Market Surges Back To Overbought As Investors Go “All In”

Market Review & Update

It seems like it was just last week that we were talking about adding exposure to portfolios. To wit:

“I suspect we may have some additional quarter-end rebalancing risk early next week. However, buying on Thursday next week, as second-quarter positioning gets underway, would not be surprising. As such, hold positions early next week and look for weaknesses to add to exposures as needed.

Such turned out to be the case as the markets slopped around early in the week. That changed as markets exploded to new highs on Wednesday and Thursday as portfolio managers charged back into the stocks sold off during the Archegos debacle.

With this understanding, you can appreciate why we increased our equity exposure last week. Currently, we are at full equity allocations, with a slight increase in the duration of bonds. Such leaves our portfolios at model weights in cash with bond durations shorter than our benchmark.”

While the rally was strong with the breakout to new highs, it also sent our “money flow buy signal” back to levels that previously coincided with market congestion (blue shaded area).

Importantly, the market is trading well into 3-standard deviations above the 50-dma, and is overbought by just about every measure. Such suggests a short-term “cooling-off” period is likely. With the weekly “buy signals” intact, the markets should hold above key support levels during the next consolidation phase.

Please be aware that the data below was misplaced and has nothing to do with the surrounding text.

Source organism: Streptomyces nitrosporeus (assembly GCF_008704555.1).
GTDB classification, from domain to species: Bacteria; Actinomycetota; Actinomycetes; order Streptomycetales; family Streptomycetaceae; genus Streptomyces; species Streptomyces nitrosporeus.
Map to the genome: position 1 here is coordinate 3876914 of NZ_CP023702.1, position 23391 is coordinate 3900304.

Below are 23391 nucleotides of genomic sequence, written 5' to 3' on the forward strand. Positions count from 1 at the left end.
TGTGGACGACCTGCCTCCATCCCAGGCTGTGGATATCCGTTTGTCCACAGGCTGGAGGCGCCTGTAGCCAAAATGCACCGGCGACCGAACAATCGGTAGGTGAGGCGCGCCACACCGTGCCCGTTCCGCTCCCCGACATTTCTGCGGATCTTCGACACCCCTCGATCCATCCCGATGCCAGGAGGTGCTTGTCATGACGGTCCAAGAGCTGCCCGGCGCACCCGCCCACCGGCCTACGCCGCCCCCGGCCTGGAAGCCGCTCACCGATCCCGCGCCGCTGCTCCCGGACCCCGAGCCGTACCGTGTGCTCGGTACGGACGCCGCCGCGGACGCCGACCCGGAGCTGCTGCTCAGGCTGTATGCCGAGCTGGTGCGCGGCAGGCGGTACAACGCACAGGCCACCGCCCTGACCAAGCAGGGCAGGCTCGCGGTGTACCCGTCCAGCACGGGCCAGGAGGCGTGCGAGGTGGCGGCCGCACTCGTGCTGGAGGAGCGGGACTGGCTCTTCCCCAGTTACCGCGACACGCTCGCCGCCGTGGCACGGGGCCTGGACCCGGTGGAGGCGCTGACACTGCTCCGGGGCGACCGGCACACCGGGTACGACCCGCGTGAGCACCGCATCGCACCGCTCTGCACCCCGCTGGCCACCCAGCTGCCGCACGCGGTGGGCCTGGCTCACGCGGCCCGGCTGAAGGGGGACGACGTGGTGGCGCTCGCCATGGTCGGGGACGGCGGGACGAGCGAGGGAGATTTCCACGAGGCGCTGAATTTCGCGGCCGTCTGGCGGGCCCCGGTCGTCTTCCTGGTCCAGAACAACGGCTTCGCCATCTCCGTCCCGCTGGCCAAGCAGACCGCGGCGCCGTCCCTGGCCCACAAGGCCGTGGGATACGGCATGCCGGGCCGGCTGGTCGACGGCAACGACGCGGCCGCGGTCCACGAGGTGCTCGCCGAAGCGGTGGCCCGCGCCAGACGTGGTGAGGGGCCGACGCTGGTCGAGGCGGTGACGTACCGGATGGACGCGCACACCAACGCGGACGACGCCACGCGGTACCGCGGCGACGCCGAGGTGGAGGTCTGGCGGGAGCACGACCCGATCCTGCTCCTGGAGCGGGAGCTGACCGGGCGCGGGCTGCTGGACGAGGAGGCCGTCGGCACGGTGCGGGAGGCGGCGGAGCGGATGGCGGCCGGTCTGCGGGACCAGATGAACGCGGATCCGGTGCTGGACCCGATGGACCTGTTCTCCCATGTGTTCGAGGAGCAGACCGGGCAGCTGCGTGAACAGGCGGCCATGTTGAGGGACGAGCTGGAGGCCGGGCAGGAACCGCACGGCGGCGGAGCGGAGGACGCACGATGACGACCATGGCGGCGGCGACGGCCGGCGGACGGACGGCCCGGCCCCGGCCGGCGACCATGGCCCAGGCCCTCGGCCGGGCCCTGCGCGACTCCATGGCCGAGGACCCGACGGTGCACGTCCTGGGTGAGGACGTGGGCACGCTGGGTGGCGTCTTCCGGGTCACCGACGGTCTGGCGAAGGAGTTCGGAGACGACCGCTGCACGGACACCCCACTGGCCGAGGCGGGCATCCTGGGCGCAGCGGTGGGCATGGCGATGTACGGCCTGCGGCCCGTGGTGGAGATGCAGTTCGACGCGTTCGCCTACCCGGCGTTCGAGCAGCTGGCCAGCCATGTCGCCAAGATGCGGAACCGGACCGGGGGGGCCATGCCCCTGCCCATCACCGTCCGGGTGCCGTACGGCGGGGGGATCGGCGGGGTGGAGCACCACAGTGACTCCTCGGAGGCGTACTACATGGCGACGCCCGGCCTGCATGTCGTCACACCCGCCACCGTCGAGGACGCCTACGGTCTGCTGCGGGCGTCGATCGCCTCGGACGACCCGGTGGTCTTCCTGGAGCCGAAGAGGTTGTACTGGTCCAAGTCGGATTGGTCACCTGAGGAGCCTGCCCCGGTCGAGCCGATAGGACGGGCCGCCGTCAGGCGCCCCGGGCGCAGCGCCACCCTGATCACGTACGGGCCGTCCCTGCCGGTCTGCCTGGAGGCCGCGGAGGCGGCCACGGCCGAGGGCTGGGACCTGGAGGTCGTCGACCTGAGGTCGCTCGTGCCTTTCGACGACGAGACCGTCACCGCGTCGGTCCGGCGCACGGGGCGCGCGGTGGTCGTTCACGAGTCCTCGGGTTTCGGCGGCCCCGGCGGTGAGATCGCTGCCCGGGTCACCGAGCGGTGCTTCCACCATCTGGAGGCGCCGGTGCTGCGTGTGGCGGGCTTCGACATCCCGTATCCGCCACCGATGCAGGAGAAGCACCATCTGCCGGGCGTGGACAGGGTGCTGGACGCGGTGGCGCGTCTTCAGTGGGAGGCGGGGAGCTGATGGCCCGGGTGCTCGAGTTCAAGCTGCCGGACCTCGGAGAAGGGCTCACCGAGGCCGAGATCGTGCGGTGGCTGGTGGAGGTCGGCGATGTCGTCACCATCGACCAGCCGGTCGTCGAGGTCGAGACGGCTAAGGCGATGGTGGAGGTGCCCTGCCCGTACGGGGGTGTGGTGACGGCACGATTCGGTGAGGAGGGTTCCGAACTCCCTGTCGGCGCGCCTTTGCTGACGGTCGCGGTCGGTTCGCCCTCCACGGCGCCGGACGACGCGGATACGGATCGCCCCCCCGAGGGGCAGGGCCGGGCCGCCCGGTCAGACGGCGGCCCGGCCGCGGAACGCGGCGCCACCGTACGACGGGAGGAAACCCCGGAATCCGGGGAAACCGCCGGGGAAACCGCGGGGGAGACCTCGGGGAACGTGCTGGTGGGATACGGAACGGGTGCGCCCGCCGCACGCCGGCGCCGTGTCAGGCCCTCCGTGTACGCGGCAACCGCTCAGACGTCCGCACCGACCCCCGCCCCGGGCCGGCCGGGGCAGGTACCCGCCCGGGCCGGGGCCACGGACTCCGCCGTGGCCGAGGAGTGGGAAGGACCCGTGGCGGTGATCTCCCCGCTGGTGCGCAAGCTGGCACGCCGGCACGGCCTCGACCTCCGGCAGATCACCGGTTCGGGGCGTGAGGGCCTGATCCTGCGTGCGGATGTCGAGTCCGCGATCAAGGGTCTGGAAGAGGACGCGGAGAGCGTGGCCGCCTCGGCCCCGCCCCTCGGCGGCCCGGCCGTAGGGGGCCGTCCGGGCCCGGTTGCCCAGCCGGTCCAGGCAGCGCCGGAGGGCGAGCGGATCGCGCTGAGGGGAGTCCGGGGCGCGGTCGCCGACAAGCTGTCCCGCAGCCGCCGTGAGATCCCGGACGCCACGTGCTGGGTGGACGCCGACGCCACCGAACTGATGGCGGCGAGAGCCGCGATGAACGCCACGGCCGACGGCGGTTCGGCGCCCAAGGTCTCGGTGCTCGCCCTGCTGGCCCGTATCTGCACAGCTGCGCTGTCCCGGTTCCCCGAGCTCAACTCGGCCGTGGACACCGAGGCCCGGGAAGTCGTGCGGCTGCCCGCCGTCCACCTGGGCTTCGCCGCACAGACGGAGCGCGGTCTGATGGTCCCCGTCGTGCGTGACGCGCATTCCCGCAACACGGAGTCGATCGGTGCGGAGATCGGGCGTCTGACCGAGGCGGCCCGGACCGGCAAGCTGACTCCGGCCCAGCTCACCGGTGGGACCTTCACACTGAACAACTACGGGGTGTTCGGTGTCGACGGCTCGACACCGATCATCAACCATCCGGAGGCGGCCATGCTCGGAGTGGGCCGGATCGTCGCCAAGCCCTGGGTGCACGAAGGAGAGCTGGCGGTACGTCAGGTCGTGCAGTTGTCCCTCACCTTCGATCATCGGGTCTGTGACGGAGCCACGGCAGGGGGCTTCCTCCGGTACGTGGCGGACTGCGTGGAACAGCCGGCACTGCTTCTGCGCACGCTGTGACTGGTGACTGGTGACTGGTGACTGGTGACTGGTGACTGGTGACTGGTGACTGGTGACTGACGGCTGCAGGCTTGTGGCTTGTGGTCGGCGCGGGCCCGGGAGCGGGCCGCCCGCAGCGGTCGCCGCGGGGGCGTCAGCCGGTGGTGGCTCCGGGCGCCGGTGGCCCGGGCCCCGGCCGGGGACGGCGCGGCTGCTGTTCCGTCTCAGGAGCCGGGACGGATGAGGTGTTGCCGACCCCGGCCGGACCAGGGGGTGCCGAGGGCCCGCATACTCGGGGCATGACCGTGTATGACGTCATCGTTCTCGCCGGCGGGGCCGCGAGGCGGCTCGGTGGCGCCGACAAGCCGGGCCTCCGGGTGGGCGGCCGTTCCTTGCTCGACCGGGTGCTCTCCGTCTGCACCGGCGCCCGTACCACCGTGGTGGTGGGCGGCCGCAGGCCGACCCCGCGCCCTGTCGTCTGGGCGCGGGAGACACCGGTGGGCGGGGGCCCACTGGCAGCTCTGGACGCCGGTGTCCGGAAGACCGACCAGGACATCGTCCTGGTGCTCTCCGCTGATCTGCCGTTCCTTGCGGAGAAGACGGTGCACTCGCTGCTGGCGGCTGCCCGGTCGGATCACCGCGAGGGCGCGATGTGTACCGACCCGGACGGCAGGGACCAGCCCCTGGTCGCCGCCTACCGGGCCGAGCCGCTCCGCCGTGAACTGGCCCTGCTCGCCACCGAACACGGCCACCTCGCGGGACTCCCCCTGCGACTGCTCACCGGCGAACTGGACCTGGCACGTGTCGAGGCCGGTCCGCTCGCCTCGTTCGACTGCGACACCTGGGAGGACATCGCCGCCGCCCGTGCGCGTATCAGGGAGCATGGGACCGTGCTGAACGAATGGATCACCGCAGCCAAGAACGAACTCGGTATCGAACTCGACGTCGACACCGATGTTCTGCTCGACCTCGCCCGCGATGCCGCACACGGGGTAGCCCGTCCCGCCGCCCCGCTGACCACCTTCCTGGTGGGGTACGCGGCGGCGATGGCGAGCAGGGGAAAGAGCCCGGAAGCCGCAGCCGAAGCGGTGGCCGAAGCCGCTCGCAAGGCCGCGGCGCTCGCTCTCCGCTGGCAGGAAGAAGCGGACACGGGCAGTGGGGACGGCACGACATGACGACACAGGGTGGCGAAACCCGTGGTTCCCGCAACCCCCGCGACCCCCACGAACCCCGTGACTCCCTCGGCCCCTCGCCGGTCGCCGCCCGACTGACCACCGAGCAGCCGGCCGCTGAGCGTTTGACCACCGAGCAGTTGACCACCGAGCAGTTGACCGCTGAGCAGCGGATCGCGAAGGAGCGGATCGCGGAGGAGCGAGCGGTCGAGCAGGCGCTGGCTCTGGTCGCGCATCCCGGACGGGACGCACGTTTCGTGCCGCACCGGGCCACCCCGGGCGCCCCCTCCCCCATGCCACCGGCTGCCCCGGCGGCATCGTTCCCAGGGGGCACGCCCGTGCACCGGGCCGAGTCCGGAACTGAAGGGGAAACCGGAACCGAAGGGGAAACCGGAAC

However, risks are building that have preceded more significant market declines in the past (5-10%.) As I noted in this week’s “3-Minutes” video, we suspect the timing of that correction will be mid-summer. Such a correction could indeed occur sooner, particularly if hopes for further Government spending fade, tax rates increase, or inflation surges more than expected.

Regardless, investors are more exuberant about markets than we have seen since the “” craze.

Investors Are All In

There are two critical aspects to markets currently which keep us concerned near term. During bear markets, valuations are reversed from extremes as prices decline. However, “market corrections” do not reverse valuations as multiple expansions continue.

That was the case following the economic shutdown. Due to the Federal Reserve’s extreme interventions, prices quickly reversed from long-term bullish trend lines, and valuations were never reset from extremes. As such, all valuation metrics remain near or at historical extremes. A case in point is the historical “price to sales” ratio.

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Steve W 4 weeks ago Member's comment

I always enjoy your articles, Lance, but I have a question. Whenever anyone talks about the rising national debt, it's usually in the form of either total dollars, or as a percent of GDP. What would the historical numbers look like adjusted for inflation? In other words, when you say that the current debt is $28 trillion as opposed to $9 trillion 10 years ago and only $5 trillion 20 years ago, that isn't really comparing apples to apples, because a dollar is worth less today than it was in those past periods.